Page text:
Factors associated with hepatitis B vaccination in the Lao People’s Democratic Republic: findings from the Multiple Indicator Cluster Surveys in 2011/12 and 2017


Luxembourg Institute of Health Vrije Universiteit Amsterdam.


Ministry of Foreign and European Affairs, Luxembourg.
Luxembourg Institute of Health, Luxembourg.


Investigation of risk factors and predictors for vaccination with hepatitis B vaccines.


Hepatitis B vaccination is part of the pentavalent diphtheria-tetanus-pertussis-hepatitis B-Haemophilus influenzae type b vaccine (DTPw-HepB-Hib). Vaccination coverage rates were reported to be at 75% for the 3rd dose of DTPw-HepB-Hib and 64% for the birth dose in 2021, which is considerably lower than the aim of ≥90%. Analyzing coverage data to identify potential barriers to receiving childhood vaccinations may help increase vaccination coverage.

The Multiple Indicator Cluster Surveys (MICS) were designed by the United Nations Children’s Fund (UNICEF) to collect internationally comparable household survey data. In the Lao PDR, surveys were carried out in 1996, 2000, 2006, 2011-12 and 2017. All datasets, but the earliest data from the survey in 1996, are freely accessible.


We used the MICS dataset of children under 5 years of age from the years 2011-12 and 2017 to explore what socio-economic factors are associated with receiving the hepatitis B birth dose or hepatitis B antigen-containing vaccines. We used both logistic regression analyses and hierarchical modeling to identify important predictors for receiving hepatitis B vaccinations in the Lao PDR.

Results and discussion.

In 2011-12, around 60% of the children received the hepatitis B birth dose and around 60% received three doses of the hepatitis B antigen-containing combination vaccine according to either vaccination documents or the caretaker’s recall. There was an increase to just under 70% in 2017. In both surveys, vaccination coverage rates varied extensively between provinces.

Children from Hmong-Mien households were considerably less likely to receive the hepatitis B birth dose and combination vaccinations in both surveys. Between the two survey time points, the proportions of home births decreased considerably. We found that the place of delivery is still an important predictor for hepatitis B birth dose vaccination. Children whose mothers stated that they delivered their last live birth in the past two years at a hospital were more likely to be vaccinated with the hepatitis B birth dose in both surveys as compared to children of mothers who delivered at home. Children from wealthier households were also more likely to be vaccinated. Although vaccination services are free of charge for children, it may not be possible for some parents to take time off from work or have the means for transportation. In both surveys, children whose mothers received some formal education as compared to none, were more likely to have been vaccinated.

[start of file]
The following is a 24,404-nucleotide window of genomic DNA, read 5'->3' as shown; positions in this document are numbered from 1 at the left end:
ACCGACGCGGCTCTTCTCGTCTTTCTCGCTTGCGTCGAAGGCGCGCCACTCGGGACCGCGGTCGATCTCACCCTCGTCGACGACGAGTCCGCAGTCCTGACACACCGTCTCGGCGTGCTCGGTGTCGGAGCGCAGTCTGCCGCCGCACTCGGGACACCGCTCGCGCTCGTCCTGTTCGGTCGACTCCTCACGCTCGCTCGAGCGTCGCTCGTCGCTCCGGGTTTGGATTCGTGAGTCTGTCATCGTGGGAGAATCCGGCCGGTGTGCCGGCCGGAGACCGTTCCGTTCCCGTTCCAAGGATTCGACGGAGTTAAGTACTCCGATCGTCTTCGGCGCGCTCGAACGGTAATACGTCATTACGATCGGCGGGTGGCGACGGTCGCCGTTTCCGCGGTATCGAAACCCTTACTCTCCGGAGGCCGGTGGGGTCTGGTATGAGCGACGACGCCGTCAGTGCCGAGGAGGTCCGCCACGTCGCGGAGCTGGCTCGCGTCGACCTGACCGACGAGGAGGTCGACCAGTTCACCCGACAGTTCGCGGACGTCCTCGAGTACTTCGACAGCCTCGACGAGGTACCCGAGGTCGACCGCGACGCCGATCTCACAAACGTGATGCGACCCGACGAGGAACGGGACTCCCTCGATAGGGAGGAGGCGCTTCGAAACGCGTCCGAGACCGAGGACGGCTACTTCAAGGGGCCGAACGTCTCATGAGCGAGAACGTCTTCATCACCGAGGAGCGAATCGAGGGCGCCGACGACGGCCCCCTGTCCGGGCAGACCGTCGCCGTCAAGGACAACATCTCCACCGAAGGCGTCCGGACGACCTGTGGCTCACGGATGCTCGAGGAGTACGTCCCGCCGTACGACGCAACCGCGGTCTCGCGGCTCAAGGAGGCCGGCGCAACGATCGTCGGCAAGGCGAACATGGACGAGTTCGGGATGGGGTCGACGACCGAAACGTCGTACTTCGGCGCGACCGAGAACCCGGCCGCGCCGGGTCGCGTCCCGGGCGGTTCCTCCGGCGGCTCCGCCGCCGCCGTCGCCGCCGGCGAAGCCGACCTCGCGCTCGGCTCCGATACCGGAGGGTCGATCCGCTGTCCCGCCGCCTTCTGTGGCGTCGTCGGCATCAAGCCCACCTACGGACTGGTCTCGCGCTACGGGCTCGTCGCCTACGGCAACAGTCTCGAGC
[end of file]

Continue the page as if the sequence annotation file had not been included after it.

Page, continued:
Conclusion & perspectives.

This study presents the first utilization of MICS data from Lao PDR to analyze factors associated with vaccination coverage. We found important predictors for childhood hepatitis B vaccination: children from Hmong-Mien households, from households with poor socio-economic status, with less educated mothers and with mothers who did not deliver at a hospital or were not accompanied during their delivery by a medical professional or who did not receive sufficient ANC are particularly vulnerable for missed vaccinations.

Taken together, our results indicate the need for a detailed assessment of healthcare access for ethnic minority groups. We suggest investing in the training of medical staff at the health center level to improve mother and child health.

Publications in 2023.

Black, A. P., Wallace, J., Binka, M., & Butt, Z. A. (2023). The challenges of viral hepatitis elimination: a global response to a global problem. In BMC Public Health (Vol. 23, Issue 1). BioMed Central Ltd. https://doi.org/10.1186/ s12889-023-15960-w

Vantava, S., Hefele, L., Virachith, S., Vannachone, S., Khounvisith, V., Nouanthong, P., Hübschen, J. M., Sayasone, S., & Black, A. P. (2023). Low seroprotection against diphtheria and tetanus in Lao adolescents. Tropical Medicine and International Health, 28(6), 501– 506. https://doi.org/10.1111/tmi.13882


Oral presentations.
Pint of Science Vientiane, Lao PDR 20-21th May 2023.
Vilaysone Khounvisith: “WASH away Diseases”.

Congress attendance.
2nd Annual Vaccination Acceptance Research Network conference, Bangkok, Thailand 13-15th June, 2023.
Antony Black, Vilaysone Khounvisith, Siriphone Virachith.

Teaching activities.

Immunology course for IPL military trainees, April 2023 and October 2023 (2 hours); Siriphone Virachith Biosafety and Biosecurity, 07-18th October 2023, Siriphone Virachith.

Training activities.

Trainings given by the team.

Co-supervision of Sypaseuth Duangmixay, for his Master’s research thesis at the Lao Tropical and Public Health Institute: “Latent tuberculosis infection among high-risk Healthcare workers at Central hospitals in Vientiane Capital, Lao People’s Democratic Republic, Using QuantiFERON-TB gold plus.”; Antony Black and Siriphone Virachith.

Biorisk management and assessment: 22nd May -2nd June 2023, Siriphone Virachith.

Trainings undertaken by the team.

Viral Genome and Metagenomic Sequencing workshop, Singapore, 20-27th October 2023; Vilaysone Khounvisith.

Training at Luxembourg Institute of Health – HDV PCR, sequencing, sequence analysis, phylogenetic analysis and genotyping, November-December, 2023; Siriphone Virachith.